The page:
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posted on 06.03.2018, 04:07 by Weijing Wang, Dongfeng Zhang, Chunsheng Xu, Yili Wu, Haiping Duan, Shuxia Li, Qihua Tan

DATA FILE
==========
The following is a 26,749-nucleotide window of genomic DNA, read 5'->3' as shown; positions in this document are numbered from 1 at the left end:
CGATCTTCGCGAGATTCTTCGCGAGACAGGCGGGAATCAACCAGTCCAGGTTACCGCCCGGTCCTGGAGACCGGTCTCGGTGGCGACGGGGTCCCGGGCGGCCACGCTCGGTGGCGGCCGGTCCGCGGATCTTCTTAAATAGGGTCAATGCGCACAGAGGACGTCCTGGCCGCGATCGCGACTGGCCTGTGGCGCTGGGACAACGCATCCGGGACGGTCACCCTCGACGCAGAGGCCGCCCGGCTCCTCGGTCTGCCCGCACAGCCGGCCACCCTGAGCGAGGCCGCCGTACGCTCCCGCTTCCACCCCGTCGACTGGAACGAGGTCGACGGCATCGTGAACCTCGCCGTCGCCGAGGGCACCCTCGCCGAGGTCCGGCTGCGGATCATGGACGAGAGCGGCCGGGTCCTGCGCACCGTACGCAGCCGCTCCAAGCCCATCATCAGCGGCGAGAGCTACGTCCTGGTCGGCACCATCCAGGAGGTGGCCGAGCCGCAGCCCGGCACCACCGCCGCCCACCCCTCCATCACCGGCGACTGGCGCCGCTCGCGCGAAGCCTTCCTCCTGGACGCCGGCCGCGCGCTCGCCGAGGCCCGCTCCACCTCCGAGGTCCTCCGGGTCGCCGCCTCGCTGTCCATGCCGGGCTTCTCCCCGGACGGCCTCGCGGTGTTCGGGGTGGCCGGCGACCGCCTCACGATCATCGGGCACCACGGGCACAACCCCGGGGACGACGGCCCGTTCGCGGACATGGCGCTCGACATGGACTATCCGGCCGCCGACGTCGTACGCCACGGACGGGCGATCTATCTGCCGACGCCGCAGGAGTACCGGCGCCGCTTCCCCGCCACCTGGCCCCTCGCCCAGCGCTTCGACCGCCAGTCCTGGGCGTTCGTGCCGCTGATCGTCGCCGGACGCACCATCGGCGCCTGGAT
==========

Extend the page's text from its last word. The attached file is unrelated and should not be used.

Serum uric acid (SUA), as the end product of purine metabolism, has proven emerging roles in human disorders. Here based on a sample of 379 middle and old-aged Chinese twin pairs, we aimed to explore the magnitude of genetic impact on SUA variation by performing sex-limitation twin modeling analyses and further detect specific genetic variants related to SUA by conducting a genome-wide association study. Monozygotic (MZ) twin correlation for SUA level (rMZ = 0.56) was larger than for dizygotic (DZ) twin correlation (rDZ = 0.39). The common effects sex-limitation model provided the best fit with additive genetic parameter (A) accounting for 46.3%, common or shared environmental parameter (C) accounting for 26.3% and unique/nonshared environmental parameter (E) accounting for 27.5% for females and 29.9, 33.1, and 37.0% for males, respectively. Although no SUA-related genetic variants reached genome-wide significance level, 25 SNPs were suggestive of association (P < 1 × 10−5). Most of the SNPs were located in an intronic region and detected to have regulatory effects on gene transcription. The cell-type specific enhancer of skeletal muscle was detected which has been reported to implicate SUA. Two promising genetic regions on chromosome 17 around rs2253277 and chromosome 14 around rs11621523 were found. Gene-based analysis found 167 genes nominally associated with SUA level (P < 0.05), including PTGR2, ENTPD5, well-known SLC2A9, etc. Enrichment analysis identified one pathway of transmembrane transport of small molecules and 20 GO gene sets involving in ion transport, transmembrane transporter activity, hydrolase activity acting on acid anhydrides, etc. In conclusion, SUA shows moderate heritability in women and low heritability in men in the Chinese population and genetic variations are significantly involved in functional genes and regulatory domains that mediate SUA level. Our findings provide clues to further elucidate molecular physiology of SUA homeostasis and identify new diagnostic biomarkers and therapeutic targets for hyperuricemia and gout.